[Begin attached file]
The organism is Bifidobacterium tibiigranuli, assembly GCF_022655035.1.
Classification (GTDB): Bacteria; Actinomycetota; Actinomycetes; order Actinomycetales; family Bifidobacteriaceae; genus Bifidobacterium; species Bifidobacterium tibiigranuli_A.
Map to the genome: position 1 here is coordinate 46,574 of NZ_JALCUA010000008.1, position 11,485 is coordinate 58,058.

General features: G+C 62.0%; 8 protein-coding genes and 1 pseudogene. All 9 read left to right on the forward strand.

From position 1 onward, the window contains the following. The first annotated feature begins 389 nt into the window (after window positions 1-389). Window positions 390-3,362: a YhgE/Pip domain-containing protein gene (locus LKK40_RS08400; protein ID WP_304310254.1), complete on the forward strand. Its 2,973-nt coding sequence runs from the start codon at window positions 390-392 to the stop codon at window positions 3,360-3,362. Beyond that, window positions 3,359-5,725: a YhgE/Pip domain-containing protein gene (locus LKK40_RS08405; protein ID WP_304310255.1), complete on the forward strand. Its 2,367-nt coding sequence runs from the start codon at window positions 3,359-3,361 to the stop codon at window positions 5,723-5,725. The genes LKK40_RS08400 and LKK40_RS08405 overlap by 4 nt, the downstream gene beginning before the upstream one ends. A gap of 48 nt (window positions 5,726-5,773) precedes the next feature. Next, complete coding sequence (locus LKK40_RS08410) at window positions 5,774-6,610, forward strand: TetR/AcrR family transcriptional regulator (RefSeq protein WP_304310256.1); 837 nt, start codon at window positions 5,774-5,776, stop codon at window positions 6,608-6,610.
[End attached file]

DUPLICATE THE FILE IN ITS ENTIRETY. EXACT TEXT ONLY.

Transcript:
The organism is Bifidobacterium tibiigranuli, assembly GCF_022655035.1.
Classification (GTDB): Bacteria; Actinomycetota; Actinomycetes; order Actinomycetales; family Bifidobacteriaceae; genus Bifidobacterium; species Bifidobacterium tibiigranuli_A.
Map to the genome: position 1 here is coordinate 46,574 of NZ_JALCUA010000008.1, position 11,485 is coordinate 58,058.

General features: G+C 62.0%; 8 protein-coding genes and 1 pseudogene. All 9 read left to right on the forward strand.

From position 1 onward, the window contains the following. The first annotated feature begins 389 nt into the window (after window positions 1-389). Window positions 390-3,362: a YhgE/Pip domain-containing protein gene (locus LKK40_RS08400; protein ID WP_304310254.1), complete on the forward strand. Its 2,973-nt coding sequence runs from the start codon at window positions 390-392 to the stop codon at window positions 3,360-3,362. Beyond that, window positions 3,359-5,725: a YhgE/Pip domain-containing protein gene (locus LKK40_RS08405; protein ID WP_304310255.1), complete on the forward strand. Its 2,367-nt coding sequence runs from the start codon at window positions 3,359-3,361 to the stop codon at window positions 5,723-5,725. The genes LKK40_RS08400 and LKK40_RS08405 overlap by 4 nt, the downstream gene beginning before the upstream one ends. A gap of 48 nt (window positions 5,726-5,773) precedes the next feature. Next, complete coding sequence (locus LKK40_RS08410) at window positions 5,774-6,610, forward strand: TetR/AcrR family transcriptional regulator (RefSeq protein WP_304310256.1); 837 nt, start codon at window positions 5,774-5,776, stop codon at window positions 6,608-6,610.